Football Needs Multiculturalism
Multiculturalism has become an inordinately loaded concept in recent years – like ‘health and safety’ and ‘political correctness’, it’s a marvel how a presumably once positive set of values has now been branded with negative connotations. As Stewart Lee once said, ‘you can’t even write racial abuse in excrement on someone’s car without the politically correct brigade jumping down your throat’. When in doubt, ‘blame the effing Muslims’.
But it’s not only the ignorant who have queued to bash the principle. Once Jacques Chirac got away with complaints about ‘du bruit, des odeurs’ of North African neighbourhoods in Paris; once Angela Merkel pronounced that German multicultural society had ‘failed’; once David Cameron launched his petty minded tirade against the whole notion, the idea of multiculturalism as something to be avoided was indelibly present.
The irony of Merkel’s outburst in particular was that it came a few short months after a Nationalmannschaft of varied backgrounds had impressed so wonderfully at the 2010 World Cup. Mario Balotelli may have put paid to the German dream last month but the benefits to the nation’s football of more enlightened thinking have been apparent. Nor will it end soon – Togo born Peniel Mlapa, Diego Contento (of Italian descent), Boris Vukčević (from Croatia) Daniel Didavi (Benin), Fanol Perdedaj (A Kosovan of Albanian heritage) and Richard Sukuta-Pasu (Of Congolese parentage) are all in and around the Under-21 set up.
Elsewhere, an Internazionale side founded as a breakaway club that would welcome both Italian and Swiss players and, in latter times, famously bereft of Italians has achieved great success while the principle of the oriundo returned last decade after half a century away. In France, the greatest success of les bleus was synonymous with the triumph of multicultural values, no matter what the grubby minded likes of Chirac might say.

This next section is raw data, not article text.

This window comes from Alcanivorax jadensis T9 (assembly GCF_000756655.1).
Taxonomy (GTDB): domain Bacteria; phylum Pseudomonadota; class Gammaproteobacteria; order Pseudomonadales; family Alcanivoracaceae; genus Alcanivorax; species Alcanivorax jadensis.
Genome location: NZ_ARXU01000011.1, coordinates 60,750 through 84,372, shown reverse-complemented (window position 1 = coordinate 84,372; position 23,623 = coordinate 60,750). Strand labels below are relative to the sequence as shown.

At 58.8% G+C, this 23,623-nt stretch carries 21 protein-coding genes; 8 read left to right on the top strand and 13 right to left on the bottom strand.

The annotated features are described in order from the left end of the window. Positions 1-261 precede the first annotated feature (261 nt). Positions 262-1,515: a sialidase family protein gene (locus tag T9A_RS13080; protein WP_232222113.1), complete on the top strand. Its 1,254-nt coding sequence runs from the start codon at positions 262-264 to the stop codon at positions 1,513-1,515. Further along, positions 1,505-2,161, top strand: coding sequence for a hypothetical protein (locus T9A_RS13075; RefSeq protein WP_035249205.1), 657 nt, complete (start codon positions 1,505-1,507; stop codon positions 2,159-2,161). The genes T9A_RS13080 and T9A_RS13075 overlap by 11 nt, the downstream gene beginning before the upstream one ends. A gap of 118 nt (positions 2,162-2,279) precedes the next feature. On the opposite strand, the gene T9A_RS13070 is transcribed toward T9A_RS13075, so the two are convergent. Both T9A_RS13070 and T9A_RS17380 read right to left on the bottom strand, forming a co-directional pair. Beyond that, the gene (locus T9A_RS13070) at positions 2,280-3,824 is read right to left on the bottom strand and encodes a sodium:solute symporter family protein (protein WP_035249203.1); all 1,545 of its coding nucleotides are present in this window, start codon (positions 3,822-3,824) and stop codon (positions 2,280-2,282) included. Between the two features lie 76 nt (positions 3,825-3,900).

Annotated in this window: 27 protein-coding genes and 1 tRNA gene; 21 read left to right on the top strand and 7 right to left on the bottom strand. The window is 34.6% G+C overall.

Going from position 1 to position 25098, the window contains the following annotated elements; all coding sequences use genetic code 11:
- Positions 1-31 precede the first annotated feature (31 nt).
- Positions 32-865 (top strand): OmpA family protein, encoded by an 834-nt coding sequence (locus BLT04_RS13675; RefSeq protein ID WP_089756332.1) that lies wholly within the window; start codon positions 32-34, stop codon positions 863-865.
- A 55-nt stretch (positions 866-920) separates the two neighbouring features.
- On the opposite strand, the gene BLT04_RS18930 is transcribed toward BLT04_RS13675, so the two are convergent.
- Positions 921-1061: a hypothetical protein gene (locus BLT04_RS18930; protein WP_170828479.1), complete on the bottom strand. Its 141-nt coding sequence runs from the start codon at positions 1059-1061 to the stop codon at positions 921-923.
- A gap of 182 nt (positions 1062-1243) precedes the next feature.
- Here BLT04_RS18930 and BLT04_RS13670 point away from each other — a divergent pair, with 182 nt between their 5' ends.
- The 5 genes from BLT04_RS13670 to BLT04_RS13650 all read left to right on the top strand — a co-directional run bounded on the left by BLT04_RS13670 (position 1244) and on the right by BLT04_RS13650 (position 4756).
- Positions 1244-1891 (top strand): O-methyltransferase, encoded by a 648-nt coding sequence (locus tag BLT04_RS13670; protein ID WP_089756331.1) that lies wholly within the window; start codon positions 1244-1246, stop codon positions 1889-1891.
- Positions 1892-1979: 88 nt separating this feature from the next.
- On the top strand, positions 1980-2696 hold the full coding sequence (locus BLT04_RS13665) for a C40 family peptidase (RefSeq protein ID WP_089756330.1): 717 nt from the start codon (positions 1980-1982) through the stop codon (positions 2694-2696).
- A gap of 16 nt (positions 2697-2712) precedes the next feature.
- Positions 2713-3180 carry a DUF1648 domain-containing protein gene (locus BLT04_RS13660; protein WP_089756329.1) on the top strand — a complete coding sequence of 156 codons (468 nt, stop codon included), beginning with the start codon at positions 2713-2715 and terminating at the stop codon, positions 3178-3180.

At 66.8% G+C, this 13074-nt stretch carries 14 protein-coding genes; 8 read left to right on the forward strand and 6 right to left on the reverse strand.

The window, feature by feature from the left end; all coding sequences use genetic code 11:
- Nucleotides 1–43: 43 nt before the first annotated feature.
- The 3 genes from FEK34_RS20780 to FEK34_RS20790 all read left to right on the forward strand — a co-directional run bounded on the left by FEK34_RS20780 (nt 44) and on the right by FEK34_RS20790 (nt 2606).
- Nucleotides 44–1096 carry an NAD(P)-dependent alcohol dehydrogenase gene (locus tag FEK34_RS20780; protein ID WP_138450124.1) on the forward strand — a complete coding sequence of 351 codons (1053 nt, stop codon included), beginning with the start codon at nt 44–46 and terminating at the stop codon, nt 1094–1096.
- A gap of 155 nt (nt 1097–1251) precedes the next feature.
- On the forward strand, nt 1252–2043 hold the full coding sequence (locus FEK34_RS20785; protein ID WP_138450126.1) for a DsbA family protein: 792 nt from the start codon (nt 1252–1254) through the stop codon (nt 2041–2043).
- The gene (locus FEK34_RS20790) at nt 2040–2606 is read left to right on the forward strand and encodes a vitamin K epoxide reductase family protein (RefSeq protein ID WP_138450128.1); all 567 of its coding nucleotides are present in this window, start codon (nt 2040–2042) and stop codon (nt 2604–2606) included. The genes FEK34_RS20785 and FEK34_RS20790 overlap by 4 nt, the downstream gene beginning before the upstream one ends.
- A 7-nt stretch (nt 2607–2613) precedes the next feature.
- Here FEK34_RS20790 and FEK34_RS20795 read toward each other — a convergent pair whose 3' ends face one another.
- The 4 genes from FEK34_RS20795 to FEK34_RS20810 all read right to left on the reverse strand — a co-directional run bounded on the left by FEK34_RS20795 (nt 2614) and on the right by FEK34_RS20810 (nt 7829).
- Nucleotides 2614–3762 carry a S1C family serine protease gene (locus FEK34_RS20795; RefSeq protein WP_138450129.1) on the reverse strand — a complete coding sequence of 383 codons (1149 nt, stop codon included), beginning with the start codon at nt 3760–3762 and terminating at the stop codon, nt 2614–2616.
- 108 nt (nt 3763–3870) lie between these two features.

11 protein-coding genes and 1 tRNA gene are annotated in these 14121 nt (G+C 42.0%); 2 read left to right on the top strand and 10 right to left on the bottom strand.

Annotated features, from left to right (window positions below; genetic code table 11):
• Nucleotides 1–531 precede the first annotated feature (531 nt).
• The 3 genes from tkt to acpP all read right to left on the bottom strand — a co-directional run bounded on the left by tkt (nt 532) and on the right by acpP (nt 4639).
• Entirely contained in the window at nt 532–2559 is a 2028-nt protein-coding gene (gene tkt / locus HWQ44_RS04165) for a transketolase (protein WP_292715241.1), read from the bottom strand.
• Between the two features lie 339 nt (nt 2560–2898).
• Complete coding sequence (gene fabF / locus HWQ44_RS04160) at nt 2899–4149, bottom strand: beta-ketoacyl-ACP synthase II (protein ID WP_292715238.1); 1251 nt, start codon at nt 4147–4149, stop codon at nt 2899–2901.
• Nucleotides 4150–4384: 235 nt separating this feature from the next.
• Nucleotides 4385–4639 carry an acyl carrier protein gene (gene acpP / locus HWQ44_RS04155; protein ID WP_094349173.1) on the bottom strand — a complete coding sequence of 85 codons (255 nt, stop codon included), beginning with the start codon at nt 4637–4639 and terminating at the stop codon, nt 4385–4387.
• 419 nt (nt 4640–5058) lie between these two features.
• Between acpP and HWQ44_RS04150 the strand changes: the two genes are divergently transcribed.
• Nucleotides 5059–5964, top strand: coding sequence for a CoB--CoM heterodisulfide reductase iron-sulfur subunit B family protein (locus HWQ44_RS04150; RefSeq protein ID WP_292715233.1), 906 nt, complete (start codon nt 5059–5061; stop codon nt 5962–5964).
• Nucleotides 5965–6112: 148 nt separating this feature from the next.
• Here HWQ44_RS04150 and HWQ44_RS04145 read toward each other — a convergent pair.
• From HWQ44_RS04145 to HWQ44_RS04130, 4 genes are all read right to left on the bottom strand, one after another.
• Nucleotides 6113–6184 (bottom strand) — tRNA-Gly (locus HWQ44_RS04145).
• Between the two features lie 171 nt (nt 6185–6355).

Here in England, the immigration that has allowed England to hang on to the coat tails of the world’s best and to somehow preserve a place in the loftier reaches of the FIFA rankings is in danger of being lost as the Coalition ups the invective. Cameron has called for a ‘muscular liberalism’ strangely at odds with Thatcherite notions of laissez-faire to counteract the creeping erosion of ‘British values’ while implying that newcomers are making no effort to learn English – a pint for anyone who can find me an example.
The soul searching that followed England’s recent exit in the quarter finals of the European Championships was familiar enough with a better than expected performance overall somewhat overshadowed by the gulf in technique. It’s thus essential that players schooled in a looser, less inhibited football culture are allowed their head – forging a more fluid environment less soaked with the rhetoric of physical size and power. That won’t happen if the customs gates are forever slammed shut.
Of course a large proportion of the rhetoric is an attempt to gain votes – it is accepted wisdom that the majority of the population see immigration as undesirable so politicians dare not express the opposite view – despite the fact that, aside from the sporting advantages, the economy can be boosted significantly by influx.
No league club will have failed to benefit from the integration of players from different cultures and as a fan, I want to be able to visit Abu Zaad on the way to Loftus Road, I want to be able to stop off at my local Polski Sklep on the way to the Kassam and I want to enjoy a butter pie in Preston and a pint of Woodforde’s Wherry en route to Norwich.
It’s a truism but football really can be at the forefront of the debate and show that social citizenship and belonging are not antithetical to multiculturalism. You and I identify with a team as a social glue arguably much stronger than nation, political party or trade union. That for the most part the group of XI we follow is made up of outsiders both established and brand new is something to be proud of.
But as Neal Ascherson has said in quoting Tom Nairn, we need to see the acceptance of irrevocable mixture as a starting point rather than as a problem. Britain is a rainbow nation now and football a rainbow sport. Letting go of that advantage with a closed door policy that shows the door to those who can enrich our social, cultural and sporting fabric is no path to follow.